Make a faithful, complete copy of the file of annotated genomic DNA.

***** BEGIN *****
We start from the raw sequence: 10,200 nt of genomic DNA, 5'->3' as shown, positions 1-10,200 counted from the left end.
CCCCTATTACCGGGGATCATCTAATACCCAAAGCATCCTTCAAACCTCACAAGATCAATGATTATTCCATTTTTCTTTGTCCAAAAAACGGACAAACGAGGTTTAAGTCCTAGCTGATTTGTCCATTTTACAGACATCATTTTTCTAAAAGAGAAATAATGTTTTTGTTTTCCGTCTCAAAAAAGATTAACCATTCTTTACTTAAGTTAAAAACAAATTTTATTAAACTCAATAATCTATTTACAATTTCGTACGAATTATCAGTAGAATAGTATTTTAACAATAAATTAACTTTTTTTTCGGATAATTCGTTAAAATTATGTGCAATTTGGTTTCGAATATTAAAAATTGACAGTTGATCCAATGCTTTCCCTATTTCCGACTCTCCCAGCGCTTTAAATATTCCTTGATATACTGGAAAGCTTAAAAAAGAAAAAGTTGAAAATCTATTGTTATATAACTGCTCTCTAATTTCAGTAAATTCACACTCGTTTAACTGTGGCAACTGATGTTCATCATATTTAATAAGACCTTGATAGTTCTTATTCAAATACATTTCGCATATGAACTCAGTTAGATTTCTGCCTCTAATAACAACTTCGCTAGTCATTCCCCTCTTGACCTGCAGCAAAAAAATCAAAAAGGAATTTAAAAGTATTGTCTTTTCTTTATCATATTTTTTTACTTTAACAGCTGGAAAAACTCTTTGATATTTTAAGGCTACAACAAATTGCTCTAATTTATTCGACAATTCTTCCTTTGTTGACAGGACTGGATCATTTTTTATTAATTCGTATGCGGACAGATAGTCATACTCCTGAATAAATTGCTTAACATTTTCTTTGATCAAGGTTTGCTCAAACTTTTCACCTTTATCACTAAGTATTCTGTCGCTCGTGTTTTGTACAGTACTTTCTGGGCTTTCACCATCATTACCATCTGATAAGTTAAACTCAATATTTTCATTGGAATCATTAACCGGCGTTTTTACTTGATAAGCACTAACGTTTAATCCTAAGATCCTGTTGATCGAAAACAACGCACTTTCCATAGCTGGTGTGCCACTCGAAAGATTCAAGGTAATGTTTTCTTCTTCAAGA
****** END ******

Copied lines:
We start from the raw sequence: 10,200 nt of genomic DNA, 5'->3' as shown, positions 1-10,200 counted from the left end.
CCCCTATTACCGGGGATCATCTAATACCCAAAGCATCCTTCAAACCTCACAAGATCAATGATTATTCCATTTTTCTTTGTCCAAAAAACGGACAAACGAGGTTTAAGTCCTAGCTGATTTGTCCATTTTACAGACATCATTTTTCTAAAAGAGAAATAATGTTTTTGTTTTCCGTCTCAAAAAAGATTAACCATTCTTTACTTAAGTTAAAAACAAATTTTATTAAACTCAATAATCTATTTACAATTTCGTACGAATTATCAGTAGAATAGTATTTTAACAATAAATTAACTTTTTTTTCGGATAATTCGTTAAAATTATGTGCAATTTGGTTTCGAATATTAAAAATTGACAGTTGATCCAATGCTTTCCCTATTTCCGACTCTCCCAGCGCTTTAAATATTCCTTGATATACTGGAAAGCTTAAAAAAGAAAAAGTTGAAAATCTATTGTTATATAACTGCTCTCTAATTTCAGTAAATTCACACTCGTTTAACTGTGGCAACTGATGTTCATCATATTTAATAAGACCTTGATAGTTCTTATTCAAATACATTTCGCATATGAACTCAGTTAGATTTCTGCCTCTAATAACAACTTCGCTAGTCATTCCCCTCTTGACCTGCAGCAAAAAAATCAAAAAGGAATTTAAAAGTATTGTCTTTTCTTTATCATATTTTTTTACTTTAACAGCTGGAAAAACTCTTTGATATTTTAAGGCTACAACAAATTGCTCTAATTTATTCGACAATTCTTCCTTTGTTGACAGGACTGGATCATTTTTTATTAATTCGTATGCGGACAGATAGTCATACTCCTGAATAAATTGCTTAACATTTTCTTTGATCAAGGTTTGCTCAAACTTTTCACCTTTATCACTAAGTATTCTGTCGCTCGTGTTTTGTACAGTACTTTCTGGGCTTTCACCATCATTACCATCTGATAAGTTAAACTCAATATTTTCATTGGAATCATTAACCGGCGTTTTTACTTGATAAGCACTAACGTTTAATCCTAAGATCCTGTTGATCGAAAACAACGCACTTTCCATAGCTGGTGTGCCACTCGAAAGATTCAAGGTAATGTTTTCTTCTTCAAGA